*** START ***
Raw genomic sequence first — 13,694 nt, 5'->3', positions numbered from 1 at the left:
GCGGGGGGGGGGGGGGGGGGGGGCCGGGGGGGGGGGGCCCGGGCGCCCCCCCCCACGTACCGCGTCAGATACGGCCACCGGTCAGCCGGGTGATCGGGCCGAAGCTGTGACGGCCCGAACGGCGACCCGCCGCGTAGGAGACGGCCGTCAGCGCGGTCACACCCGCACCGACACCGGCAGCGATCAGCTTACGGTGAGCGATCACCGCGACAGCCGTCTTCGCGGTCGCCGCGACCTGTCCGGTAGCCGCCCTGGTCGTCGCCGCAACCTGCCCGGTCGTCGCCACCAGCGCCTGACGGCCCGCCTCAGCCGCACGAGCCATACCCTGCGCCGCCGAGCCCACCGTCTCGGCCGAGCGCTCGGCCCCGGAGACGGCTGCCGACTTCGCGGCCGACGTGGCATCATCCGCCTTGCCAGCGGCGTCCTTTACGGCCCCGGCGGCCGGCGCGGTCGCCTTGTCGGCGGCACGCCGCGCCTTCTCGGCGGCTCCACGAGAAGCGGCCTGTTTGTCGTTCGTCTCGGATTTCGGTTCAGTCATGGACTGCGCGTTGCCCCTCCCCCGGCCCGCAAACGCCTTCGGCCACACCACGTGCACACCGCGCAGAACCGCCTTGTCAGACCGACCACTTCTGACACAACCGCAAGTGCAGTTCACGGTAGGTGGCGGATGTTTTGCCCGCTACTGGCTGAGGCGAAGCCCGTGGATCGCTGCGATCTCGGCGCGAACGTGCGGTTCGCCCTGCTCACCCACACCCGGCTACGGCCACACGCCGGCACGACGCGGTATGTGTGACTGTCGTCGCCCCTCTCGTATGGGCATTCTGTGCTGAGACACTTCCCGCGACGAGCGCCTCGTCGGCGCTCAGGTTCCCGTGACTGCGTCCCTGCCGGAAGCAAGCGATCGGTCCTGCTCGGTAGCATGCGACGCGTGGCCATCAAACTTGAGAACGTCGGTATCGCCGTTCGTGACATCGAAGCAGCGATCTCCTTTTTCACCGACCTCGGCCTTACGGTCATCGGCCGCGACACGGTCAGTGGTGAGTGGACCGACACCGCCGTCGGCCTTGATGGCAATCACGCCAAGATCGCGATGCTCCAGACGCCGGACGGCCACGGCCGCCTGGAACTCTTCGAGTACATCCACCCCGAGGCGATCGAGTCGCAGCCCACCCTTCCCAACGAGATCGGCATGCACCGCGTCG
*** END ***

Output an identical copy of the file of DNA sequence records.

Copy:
Raw genomic sequence first — 13,694 nt, 5'->3', positions numbered from 1 at the left:
GCGGGGGGGGGGGGGGGGGGGGGCCGGGGGGGGGGGGCCCGGGCGCCCCCCCCCACGTACCGCGTCAGATACGGCCACCGGTCAGCCGGGTGATCGGGCCGAAGCTGTGACGGCCCGAACGGCGACCCGCCGCGTAGGAGACGGCCGTCAGCGCGGTCACACCCGCACCGACACCGGCAGCGATCAGCTTACGGTGAGCGATCACCGCGACAGCCGTCTTCGCGGTCGCCGCGACCTGTCCGGTAGCCGCCCTGGTCGTCGCCGCAACCTGCCCGGTCGTCGCCACCAGCGCCTGACGGCCCGCCTCAGCCGCACGAGCCATACCCTGCGCCGCCGAGCCCACCGTCTCGGCCGAGCGCTCGGCCCCGGAGACGGCTGCCGACTTCGCGGCCGACGTGGCATCATCCGCCTTGCCAGCGGCGTCCTTTACGGCCCCGGCGGCCGGCGCGGTCGCCTTGTCGGCGGCACGCCGCGCCTTCTCGGCGGCTCCACGAGAAGCGGCCTGTTTGTCGTTCGTCTCGGATTTCGGTTCAGTCATGGACTGCGCGTTGCCCCTCCCCCGGCCCGCAAACGCCTTCGGCCACACCACGTGCACACCGCGCAGAACCGCCTTGTCAGACCGACCACTTCTGACACAACCGCAAGTGCAGTTCACGGTAGGTGGCGGATGTTTTGCCCGCTACTGGCTGAGGCGAAGCCCGTGGATCGCTGCGATCTCGGCGCGAACGTGCGGTTCGCCCTGCTCACCCACACCCGGCTACGGCCACACGCCGGCACGACGCGGTATGTGTGACTGTCGTCGCCCCTCTCGTATGGGCATTCTGTGCTGAGACACTTCCCGCGACGAGCGCCTCGTCGGCGCTCAGGTTCCCGTGACTGCGTCCCTGCCGGAAGCAAGCGATCGGTCCTGCTCGGTAGCATGCGACGCGTGGCCATCAAACTTGAGAACGTCGGTATCGCCGTTCGTGACATCGAAGCAGCGATCTCCTTTTTCACCGACCTCGGCCTTACGGTCATCGGCCGCGACACGGTCAGTGGTGAGTGGACCGACACCGCCGTCGGCCTTGATGGCAATCACGCCAAGATCGCGATGCTCCAGACGCCGGACGGCCACGGCCGCCTGGAACTCTTCGAGTACATCCACCCCGAGGCGATCGAGTCGCAGCCCACCCTTCCCAACGAGATCGGCATGCACCGCGTCG